List on the board different ways New Mexicans used the land to make a living. Examples include building, farming, irrigation, hunting, fishing, grazing, gathering wild foods. Students can draw on their own experience or from information they have read.
Assign each student (or group) a site that appears in one of the maps you have chosen. Have students read the Eyewitness commentary for their assigned site and underline (or take a note, if doing this exercise at the computer) any passage relating to land use. Next to the original list on the board, start a new list of the uses described by people in the 18th century.
Ask the students:
Are the lists different?
Do the authors describe how successful these uses are ("the land is fertile," or "the land is too cold for agriculture")?
What resources in this region did the residents value?
To what extent are these resources represented in the maps?
What kinds of differences in the ways different groups used the land? Consider, for example, cities versus pueblos versus rancherias. Students can use the legend to identify how the map maker saw the groups.
To what extent are these differences represented in the regions you have selected?
What do the different legends tell us about how different kinds of settlements are perceived?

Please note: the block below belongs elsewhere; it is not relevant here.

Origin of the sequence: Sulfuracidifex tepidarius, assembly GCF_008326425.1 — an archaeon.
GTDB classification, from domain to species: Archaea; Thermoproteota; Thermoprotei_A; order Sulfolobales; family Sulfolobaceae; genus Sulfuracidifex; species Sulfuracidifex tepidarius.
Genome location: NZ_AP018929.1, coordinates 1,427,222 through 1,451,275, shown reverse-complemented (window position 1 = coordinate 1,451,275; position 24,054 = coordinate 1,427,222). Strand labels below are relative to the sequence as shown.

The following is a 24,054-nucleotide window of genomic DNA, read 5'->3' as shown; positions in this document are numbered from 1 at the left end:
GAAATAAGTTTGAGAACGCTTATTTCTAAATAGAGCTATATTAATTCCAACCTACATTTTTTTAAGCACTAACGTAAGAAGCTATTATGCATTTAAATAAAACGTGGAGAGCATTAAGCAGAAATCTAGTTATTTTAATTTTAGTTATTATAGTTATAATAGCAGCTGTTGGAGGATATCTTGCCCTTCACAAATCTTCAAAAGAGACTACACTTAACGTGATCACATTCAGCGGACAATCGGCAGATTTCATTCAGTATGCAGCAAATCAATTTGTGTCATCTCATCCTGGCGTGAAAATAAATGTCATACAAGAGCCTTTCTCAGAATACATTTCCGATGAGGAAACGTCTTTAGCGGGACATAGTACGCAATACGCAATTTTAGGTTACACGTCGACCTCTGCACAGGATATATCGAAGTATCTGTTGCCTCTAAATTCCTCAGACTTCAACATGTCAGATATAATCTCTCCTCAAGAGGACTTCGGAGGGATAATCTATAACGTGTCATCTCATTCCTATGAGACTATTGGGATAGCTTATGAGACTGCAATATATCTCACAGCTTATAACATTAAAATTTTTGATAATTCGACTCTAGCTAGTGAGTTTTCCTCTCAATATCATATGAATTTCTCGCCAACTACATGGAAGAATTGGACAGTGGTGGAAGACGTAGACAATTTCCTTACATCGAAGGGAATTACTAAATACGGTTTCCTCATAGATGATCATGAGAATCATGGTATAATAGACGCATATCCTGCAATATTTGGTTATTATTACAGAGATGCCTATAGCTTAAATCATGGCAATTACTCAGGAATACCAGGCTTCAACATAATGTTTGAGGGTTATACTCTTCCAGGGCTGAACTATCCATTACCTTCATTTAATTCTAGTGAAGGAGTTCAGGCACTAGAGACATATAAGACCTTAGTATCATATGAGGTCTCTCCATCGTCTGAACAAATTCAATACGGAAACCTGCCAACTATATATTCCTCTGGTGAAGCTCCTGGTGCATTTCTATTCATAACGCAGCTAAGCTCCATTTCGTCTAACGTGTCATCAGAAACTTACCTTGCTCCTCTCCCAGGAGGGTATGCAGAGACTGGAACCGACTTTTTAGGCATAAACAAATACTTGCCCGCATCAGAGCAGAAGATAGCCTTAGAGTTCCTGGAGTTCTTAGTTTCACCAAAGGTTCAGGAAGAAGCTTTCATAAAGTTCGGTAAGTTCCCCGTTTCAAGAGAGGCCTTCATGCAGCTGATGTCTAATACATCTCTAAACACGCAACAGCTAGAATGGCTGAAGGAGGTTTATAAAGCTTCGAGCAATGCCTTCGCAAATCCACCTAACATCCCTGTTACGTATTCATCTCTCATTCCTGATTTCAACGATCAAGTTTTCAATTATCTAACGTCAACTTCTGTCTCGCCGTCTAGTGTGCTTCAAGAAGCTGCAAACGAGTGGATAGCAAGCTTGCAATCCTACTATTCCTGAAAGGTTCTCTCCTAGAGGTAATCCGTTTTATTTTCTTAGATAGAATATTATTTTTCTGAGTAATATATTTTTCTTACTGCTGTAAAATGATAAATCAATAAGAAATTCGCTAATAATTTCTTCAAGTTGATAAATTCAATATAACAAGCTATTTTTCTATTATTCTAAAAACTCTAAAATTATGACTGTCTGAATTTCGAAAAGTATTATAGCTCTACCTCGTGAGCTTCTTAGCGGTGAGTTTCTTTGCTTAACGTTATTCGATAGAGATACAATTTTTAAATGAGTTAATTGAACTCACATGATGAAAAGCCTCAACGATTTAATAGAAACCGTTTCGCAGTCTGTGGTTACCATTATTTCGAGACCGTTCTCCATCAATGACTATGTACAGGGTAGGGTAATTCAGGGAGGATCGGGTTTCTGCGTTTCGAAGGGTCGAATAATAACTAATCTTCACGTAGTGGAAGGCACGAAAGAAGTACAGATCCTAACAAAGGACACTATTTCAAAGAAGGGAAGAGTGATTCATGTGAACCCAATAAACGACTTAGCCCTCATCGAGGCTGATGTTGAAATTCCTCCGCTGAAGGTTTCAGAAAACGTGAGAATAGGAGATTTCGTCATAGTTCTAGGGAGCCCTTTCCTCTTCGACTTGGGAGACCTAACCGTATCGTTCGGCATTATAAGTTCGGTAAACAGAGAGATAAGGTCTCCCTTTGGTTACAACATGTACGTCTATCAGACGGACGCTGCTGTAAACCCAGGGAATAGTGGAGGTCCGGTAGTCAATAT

NOTE: Examples from different regions might include salt, bison, game, lumber, water, fertile soil, defensive location, proximity to sacred sites, grazing lands, etc.. If students are having trouble finding examples in the text selections for the region you selected, then you might help them by listing the resources (above).
In the text, students should mark all instances where pressures from or conflicts with native populations are mentioned.
Ask the students
Are these groups shown on the map?
Why do you think settlement was successful or not in this region?
Were the settlers in this area described as living in plenty or in poverty?
Why do you think that is? Do the authors explain?
Before the Lesson:
Go to this map (link below)
Fray Juan Miguel Menchero: Mapa del Reino de Nuevo Mexico 1745
Zoom all the way in to center on the marker for Rancho Fuenclara. Save this view.
Explain the following: